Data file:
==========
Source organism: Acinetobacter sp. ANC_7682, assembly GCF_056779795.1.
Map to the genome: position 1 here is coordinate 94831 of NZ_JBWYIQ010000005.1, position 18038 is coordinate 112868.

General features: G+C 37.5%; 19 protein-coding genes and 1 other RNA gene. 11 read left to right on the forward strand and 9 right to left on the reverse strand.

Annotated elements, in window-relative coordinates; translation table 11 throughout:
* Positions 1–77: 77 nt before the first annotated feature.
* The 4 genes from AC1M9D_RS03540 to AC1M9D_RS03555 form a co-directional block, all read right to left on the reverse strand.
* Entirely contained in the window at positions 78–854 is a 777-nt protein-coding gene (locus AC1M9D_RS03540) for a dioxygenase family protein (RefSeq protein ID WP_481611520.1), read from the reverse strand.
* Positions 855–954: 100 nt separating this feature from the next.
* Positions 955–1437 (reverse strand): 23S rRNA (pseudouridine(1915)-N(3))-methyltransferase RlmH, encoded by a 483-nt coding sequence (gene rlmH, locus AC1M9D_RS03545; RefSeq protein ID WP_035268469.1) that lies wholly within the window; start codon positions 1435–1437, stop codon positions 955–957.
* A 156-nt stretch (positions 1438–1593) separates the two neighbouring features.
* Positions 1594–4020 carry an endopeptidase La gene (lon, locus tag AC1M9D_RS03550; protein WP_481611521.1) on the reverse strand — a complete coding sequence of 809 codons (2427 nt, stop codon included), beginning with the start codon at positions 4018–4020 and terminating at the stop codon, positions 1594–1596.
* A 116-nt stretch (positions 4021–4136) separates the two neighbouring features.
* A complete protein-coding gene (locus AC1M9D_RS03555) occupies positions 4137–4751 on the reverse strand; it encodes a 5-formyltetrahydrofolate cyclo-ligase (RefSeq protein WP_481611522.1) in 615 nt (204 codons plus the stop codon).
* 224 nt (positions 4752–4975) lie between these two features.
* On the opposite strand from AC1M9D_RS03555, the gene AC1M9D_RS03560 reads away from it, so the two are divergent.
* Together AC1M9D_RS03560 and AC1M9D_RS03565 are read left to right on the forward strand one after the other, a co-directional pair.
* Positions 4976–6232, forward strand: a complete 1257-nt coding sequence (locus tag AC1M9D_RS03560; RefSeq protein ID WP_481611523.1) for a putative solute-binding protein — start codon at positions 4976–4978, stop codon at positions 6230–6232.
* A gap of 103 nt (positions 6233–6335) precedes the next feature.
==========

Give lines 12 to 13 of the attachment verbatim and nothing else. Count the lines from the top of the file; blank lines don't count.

* A 116-nt stretch (positions 4021–4136) separates the two neighbouring features.
* A complete protein-coding gene (locus AC1M9D_RS03555) occupies positions 4137–4751 on the reverse strand; it encodes a 5-formyltetrahydrofolate cyclo-ligase (RefSeq protein WP_481611522.1) in 615 nt (204 codons plus the stop codon).